In an attempt to create a paperless classroom I was introduced to wikispaces.com more than three years ago. Since then, I have four different wikis for each of the classes that I teach in middle school. Over time these wikis have evolved into discussion boards, journal reflections, assessment projects, and so much more. What I love about wikis and have shared with many of my colleagues about wikis is that a wiki gives students the opportunity to build their knowledge in a collaborative way online and showcase student learning. I created an animated short at xtranormal.com highlight more of my personal views about wikis.
What are the skills that we are building when using wikis with our students?
Here is the start of a list that I have compiled: Connect to prior knowledge, questioning, predicting, inferring, summarizing, supporting claims and providing evidence, synthesizing, building vocabulary, cause and effect, retelling in our own words, sequencing, monitoring learning, fostering a sense of inquiry, making real world connections, creative thinking, collaborating, listening and reflecting and analyzing.
I find that if you are a teacher looking for ways to strengthen content-area learning and at the same time want to use cutting edge technology in your classrooms then wikis can offer you and your students many opportunities. The fact of the matter is that so many of our students are on the computer and using social media for their lives outside of schools, why not bring social media (with a critical slant) into our classrooms and help merge our teaching and curriculum with students interests and computer savvy?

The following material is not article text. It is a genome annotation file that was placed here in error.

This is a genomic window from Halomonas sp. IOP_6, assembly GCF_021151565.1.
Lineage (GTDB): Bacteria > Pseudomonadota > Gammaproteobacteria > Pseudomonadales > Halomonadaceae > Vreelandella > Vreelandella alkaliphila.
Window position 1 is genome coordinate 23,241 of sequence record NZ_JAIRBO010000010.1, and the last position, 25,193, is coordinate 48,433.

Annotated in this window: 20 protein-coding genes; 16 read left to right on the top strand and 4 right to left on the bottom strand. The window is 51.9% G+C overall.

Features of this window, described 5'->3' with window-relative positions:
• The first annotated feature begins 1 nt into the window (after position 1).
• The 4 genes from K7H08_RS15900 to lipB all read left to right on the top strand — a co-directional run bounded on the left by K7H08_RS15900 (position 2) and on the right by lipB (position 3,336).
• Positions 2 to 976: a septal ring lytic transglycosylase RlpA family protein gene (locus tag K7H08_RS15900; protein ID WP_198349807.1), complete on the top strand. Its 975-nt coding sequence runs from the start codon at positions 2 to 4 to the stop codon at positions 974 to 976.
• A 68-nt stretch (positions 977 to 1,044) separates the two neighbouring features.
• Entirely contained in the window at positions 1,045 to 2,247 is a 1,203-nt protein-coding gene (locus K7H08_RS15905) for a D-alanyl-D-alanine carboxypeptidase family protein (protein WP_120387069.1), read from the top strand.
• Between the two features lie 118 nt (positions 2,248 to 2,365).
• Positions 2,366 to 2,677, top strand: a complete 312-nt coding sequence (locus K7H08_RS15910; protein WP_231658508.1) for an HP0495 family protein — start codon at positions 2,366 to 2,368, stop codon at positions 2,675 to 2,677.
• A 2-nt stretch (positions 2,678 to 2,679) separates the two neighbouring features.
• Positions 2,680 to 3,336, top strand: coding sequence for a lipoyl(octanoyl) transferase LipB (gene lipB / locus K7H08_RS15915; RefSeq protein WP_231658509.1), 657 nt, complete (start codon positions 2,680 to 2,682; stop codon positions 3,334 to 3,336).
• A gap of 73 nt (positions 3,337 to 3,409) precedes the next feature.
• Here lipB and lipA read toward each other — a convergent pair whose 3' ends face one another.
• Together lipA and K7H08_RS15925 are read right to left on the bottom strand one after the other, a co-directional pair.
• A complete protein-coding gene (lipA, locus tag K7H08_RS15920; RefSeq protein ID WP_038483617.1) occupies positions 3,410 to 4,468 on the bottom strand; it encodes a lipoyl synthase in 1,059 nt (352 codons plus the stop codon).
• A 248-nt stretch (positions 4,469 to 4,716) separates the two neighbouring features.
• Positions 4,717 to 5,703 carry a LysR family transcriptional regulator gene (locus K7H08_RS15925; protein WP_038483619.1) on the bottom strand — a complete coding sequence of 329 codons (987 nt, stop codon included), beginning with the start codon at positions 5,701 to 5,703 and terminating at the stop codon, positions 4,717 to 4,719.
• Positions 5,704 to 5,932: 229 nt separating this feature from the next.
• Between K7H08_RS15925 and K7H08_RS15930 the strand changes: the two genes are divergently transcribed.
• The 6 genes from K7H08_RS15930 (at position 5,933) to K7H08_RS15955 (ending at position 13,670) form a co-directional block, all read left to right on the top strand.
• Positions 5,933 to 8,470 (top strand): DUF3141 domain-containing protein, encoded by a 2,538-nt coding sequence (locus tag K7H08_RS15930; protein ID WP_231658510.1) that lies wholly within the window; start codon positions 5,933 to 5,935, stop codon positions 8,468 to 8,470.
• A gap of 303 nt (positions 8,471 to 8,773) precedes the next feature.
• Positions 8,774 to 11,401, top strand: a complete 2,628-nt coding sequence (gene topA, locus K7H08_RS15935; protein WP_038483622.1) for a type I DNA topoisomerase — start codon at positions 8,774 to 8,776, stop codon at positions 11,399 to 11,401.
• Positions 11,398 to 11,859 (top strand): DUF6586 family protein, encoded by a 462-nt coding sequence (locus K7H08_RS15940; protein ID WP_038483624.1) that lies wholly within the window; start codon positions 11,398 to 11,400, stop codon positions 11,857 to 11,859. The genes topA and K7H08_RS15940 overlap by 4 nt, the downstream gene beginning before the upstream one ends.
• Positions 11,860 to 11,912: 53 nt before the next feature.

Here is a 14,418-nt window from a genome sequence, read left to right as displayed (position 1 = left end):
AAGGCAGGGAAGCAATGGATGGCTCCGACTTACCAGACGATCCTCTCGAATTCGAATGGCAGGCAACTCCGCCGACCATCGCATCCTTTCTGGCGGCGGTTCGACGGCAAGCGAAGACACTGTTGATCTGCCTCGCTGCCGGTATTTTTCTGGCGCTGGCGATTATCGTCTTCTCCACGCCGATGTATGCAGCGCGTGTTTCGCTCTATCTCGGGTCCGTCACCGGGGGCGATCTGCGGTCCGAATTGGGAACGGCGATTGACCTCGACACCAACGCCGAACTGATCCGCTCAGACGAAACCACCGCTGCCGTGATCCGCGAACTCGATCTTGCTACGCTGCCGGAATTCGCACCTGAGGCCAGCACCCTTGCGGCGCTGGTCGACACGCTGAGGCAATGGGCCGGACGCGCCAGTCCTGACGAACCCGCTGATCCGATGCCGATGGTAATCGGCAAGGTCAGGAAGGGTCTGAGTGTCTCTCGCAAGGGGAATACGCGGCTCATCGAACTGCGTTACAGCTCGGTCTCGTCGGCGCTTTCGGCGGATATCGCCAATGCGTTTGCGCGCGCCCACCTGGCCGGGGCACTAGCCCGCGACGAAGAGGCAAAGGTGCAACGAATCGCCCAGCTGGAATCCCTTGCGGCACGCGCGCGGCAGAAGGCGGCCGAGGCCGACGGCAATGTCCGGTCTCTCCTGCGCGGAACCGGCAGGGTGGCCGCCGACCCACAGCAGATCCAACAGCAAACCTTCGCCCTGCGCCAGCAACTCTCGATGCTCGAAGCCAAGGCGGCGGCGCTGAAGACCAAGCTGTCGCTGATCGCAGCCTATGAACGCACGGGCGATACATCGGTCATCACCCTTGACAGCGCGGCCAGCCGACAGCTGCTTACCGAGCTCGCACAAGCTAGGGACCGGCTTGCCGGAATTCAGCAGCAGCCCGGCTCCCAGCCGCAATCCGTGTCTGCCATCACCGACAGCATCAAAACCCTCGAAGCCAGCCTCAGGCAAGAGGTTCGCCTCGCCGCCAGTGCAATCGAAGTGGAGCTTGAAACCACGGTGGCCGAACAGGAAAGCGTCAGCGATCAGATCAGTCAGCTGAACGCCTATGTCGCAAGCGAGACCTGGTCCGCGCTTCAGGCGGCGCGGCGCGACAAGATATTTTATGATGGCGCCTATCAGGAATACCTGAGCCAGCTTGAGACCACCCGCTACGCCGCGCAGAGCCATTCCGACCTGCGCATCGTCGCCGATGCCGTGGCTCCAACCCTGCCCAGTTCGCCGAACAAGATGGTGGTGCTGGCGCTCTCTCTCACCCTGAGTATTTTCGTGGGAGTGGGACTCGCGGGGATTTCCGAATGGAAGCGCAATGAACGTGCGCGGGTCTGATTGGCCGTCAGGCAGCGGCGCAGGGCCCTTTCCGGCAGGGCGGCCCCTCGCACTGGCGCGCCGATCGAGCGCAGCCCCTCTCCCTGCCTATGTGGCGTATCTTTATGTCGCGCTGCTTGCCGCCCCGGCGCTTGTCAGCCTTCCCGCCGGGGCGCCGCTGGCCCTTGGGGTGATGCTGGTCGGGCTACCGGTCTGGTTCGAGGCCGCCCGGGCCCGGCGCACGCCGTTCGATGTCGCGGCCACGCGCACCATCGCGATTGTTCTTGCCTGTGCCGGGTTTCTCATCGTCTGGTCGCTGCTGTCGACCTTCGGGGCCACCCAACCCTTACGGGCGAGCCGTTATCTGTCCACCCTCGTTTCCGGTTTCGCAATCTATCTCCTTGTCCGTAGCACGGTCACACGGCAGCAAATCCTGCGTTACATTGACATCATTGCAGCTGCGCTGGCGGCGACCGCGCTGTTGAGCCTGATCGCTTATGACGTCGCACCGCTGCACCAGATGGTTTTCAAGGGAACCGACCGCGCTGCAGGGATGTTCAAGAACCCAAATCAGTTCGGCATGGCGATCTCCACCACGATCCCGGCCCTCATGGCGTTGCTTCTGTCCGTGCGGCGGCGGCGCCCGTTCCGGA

One of my biggest inspirations when it comes to technology in the classroom is Michael Wesch, professor of Cultural Anthropology and Digital Ethnography at Kansas State University. Wesch and his students created A Vision of Students Today, an eye-opening video about college students and their state of education juxtaposed with technology’s influence on their lives. This video, created in 2007, has been viewed by more than four million people around the world. There is also A Vision of k-12 Students Today online which addresses these same aspects of technology advancement and the lack of technology in our elementary and secondary classrooms. If you haven’t seen these videos then I strongly suggest taking a few minutes to view them. Afterwards, ask yourself “What am I doing in my classroom to strengthen student learning and incorporate emerging technology?”
There are thousands of teachers around the globe who are using wikis creatively in their classrooms to enhance student learning and deepen content area understanding. To view some inspiring wikis created by teachers I have highlighted many at cyberteaching.wikispaces.com.